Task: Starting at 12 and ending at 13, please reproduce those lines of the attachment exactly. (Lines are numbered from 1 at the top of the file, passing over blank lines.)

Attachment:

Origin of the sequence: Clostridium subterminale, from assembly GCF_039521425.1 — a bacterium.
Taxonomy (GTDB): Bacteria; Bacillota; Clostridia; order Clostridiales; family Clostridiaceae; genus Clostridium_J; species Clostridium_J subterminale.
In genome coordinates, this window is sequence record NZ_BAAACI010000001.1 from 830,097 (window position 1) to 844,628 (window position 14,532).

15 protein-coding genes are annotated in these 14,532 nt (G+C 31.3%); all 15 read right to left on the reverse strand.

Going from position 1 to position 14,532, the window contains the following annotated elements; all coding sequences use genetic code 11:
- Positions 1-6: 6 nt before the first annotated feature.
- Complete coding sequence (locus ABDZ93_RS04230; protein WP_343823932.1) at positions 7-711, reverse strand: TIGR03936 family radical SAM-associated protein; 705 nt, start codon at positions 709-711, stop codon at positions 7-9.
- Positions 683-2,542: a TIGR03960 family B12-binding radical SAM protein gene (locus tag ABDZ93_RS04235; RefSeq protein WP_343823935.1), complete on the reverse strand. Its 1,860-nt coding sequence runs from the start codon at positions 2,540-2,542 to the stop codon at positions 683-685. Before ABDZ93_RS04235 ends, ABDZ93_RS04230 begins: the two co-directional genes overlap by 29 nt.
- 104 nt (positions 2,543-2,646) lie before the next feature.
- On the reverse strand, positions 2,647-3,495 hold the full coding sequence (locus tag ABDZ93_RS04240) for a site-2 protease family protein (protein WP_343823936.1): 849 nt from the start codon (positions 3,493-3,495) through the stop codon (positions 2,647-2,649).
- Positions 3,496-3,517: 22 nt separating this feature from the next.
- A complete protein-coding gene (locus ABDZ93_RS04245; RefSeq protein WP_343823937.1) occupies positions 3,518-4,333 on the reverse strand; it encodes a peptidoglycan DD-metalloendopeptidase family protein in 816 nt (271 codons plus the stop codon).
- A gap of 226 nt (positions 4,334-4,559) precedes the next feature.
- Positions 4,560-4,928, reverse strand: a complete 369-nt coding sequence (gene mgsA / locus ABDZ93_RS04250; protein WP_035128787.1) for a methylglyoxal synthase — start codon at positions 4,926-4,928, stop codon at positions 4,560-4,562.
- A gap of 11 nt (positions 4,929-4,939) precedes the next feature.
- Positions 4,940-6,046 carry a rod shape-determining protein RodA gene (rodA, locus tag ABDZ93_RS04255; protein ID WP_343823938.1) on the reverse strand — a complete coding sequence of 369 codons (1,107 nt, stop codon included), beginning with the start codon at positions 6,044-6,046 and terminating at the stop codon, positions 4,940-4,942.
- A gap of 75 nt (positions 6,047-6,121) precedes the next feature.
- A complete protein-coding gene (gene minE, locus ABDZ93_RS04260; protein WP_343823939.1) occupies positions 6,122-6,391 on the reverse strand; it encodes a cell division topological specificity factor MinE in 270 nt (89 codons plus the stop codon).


- A complete protein-coding gene (locus ABDZ93_RS04245; RefSeq protein WP_343823937.1) occupies positions 3,518-4,333 on the reverse strand; it encodes a peptidoglycan DD-metalloendopeptidase family protein in 816 nt (271 codons plus the stop codon).
- A gap of 226 nt (positions 4,334-4,559) precedes the next feature.